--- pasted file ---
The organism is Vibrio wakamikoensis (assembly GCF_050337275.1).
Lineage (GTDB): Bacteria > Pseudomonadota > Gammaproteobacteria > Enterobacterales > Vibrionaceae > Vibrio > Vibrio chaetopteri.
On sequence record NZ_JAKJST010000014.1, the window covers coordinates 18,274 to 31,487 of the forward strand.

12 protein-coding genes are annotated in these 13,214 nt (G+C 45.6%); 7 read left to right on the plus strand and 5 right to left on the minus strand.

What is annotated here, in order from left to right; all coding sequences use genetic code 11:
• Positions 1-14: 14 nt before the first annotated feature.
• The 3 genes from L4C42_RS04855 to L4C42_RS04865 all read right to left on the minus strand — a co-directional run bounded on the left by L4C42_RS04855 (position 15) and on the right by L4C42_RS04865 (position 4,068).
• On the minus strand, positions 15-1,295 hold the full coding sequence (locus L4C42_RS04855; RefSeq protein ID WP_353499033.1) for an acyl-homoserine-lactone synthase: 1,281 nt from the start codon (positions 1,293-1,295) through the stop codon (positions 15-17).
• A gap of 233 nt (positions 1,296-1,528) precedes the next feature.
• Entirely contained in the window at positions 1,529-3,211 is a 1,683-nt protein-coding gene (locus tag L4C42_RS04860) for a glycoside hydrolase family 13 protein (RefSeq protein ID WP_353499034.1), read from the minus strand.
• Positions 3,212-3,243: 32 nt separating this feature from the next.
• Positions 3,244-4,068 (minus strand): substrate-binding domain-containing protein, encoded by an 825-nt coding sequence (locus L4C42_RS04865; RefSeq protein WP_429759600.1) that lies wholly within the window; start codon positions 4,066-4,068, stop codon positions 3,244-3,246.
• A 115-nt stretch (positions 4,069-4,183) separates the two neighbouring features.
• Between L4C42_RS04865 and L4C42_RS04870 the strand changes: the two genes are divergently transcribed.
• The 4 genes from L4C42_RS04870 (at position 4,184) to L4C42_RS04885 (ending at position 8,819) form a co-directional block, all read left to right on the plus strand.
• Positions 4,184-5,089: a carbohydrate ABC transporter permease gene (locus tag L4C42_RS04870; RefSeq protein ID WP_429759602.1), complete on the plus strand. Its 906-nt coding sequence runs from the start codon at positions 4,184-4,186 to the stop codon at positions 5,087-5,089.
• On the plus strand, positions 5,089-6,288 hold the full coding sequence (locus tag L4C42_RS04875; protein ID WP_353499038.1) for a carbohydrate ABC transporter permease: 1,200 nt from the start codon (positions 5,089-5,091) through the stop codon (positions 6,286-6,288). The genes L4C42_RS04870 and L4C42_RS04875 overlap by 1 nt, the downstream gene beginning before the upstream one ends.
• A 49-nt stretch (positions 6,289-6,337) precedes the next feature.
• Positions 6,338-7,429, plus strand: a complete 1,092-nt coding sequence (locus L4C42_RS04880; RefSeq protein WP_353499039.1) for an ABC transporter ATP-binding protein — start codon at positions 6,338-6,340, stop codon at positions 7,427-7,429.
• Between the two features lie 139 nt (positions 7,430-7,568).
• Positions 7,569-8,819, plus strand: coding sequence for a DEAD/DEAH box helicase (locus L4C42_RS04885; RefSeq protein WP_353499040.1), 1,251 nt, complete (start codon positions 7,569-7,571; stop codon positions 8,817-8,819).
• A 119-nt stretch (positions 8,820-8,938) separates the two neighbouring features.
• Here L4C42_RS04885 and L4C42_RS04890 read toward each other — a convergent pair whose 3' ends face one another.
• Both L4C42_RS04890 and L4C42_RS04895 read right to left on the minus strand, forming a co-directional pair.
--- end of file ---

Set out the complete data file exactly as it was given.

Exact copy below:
The organism is Vibrio wakamikoensis (assembly GCF_050337275.1).
Lineage (GTDB): Bacteria > Pseudomonadota > Gammaproteobacteria > Enterobacterales > Vibrionaceae > Vibrio > Vibrio chaetopteri.
On sequence record NZ_JAKJST010000014.1, the window covers coordinates 18,274 to 31,487 of the forward strand.

12 protein-coding genes are annotated in these 13,214 nt (G+C 45.6%); 7 read left to right on the plus strand and 5 right to left on the minus strand.

What is annotated here, in order from left to right; all coding sequences use genetic code 11:
• Positions 1-14: 14 nt before the first annotated feature.
• The 3 genes from L4C42_RS04855 to L4C42_RS04865 all read right to left on the minus strand — a co-directional run bounded on the left by L4C42_RS04855 (position 15) and on the right by L4C42_RS04865 (position 4,068).
• On the minus strand, positions 15-1,295 hold the full coding sequence (locus L4C42_RS04855; RefSeq protein ID WP_353499033.1) for an acyl-homoserine-lactone synthase: 1,281 nt from the start codon (positions 1,293-1,295) through the stop codon (positions 15-17).
• A gap of 233 nt (positions 1,296-1,528) precedes the next feature.
• Entirely contained in the window at positions 1,529-3,211 is a 1,683-nt protein-coding gene (locus tag L4C42_RS04860) for a glycoside hydrolase family 13 protein (RefSeq protein ID WP_353499034.1), read from the minus strand.
• Positions 3,212-3,243: 32 nt separating this feature from the next.
• Positions 3,244-4,068 (minus strand): substrate-binding domain-containing protein, encoded by an 825-nt coding sequence (locus L4C42_RS04865; RefSeq protein WP_429759600.1) that lies wholly within the window; start codon positions 4,066-4,068, stop codon positions 3,244-3,246.
• A 115-nt stretch (positions 4,069-4,183) separates the two neighbouring features.
• Between L4C42_RS04865 and L4C42_RS04870 the strand changes: the two genes are divergently transcribed.
• The 4 genes from L4C42_RS04870 (at position 4,184) to L4C42_RS04885 (ending at position 8,819) form a co-directional block, all read left to right on the plus strand.
• Positions 4,184-5,089: a carbohydrate ABC transporter permease gene (locus tag L4C42_RS04870; RefSeq protein ID WP_429759602.1), complete on the plus strand. Its 906-nt coding sequence runs from the start codon at positions 4,184-4,186 to the stop codon at positions 5,087-5,089.
• On the plus strand, positions 5,089-6,288 hold the full coding sequence (locus tag L4C42_RS04875; protein ID WP_353499038.1) for a carbohydrate ABC transporter permease: 1,200 nt from the start codon (positions 5,089-5,091) through the stop codon (positions 6,286-6,288). The genes L4C42_RS04870 and L4C42_RS04875 overlap by 1 nt, the downstream gene beginning before the upstream one ends.
• A 49-nt stretch (positions 6,289-6,337) precedes the next feature.
• Positions 6,338-7,429, plus strand: a complete 1,092-nt coding sequence (locus L4C42_RS04880; RefSeq protein WP_353499039.1) for an ABC transporter ATP-binding protein — start codon at positions 6,338-6,340, stop codon at positions 7,427-7,429.
• Between the two features lie 139 nt (positions 7,430-7,568).
• Positions 7,569-8,819, plus strand: coding sequence for a DEAD/DEAH box helicase (locus L4C42_RS04885; RefSeq protein WP_353499040.1), 1,251 nt, complete (start codon positions 7,569-7,571; stop codon positions 8,817-8,819).
• A 119-nt stretch (positions 8,820-8,938) separates the two neighbouring features.
• Here L4C42_RS04885 and L4C42_RS04890 read toward each other — a convergent pair whose 3' ends face one another.
• Both L4C42_RS04890 and L4C42_RS04895 read right to left on the minus strand, forming a co-directional pair.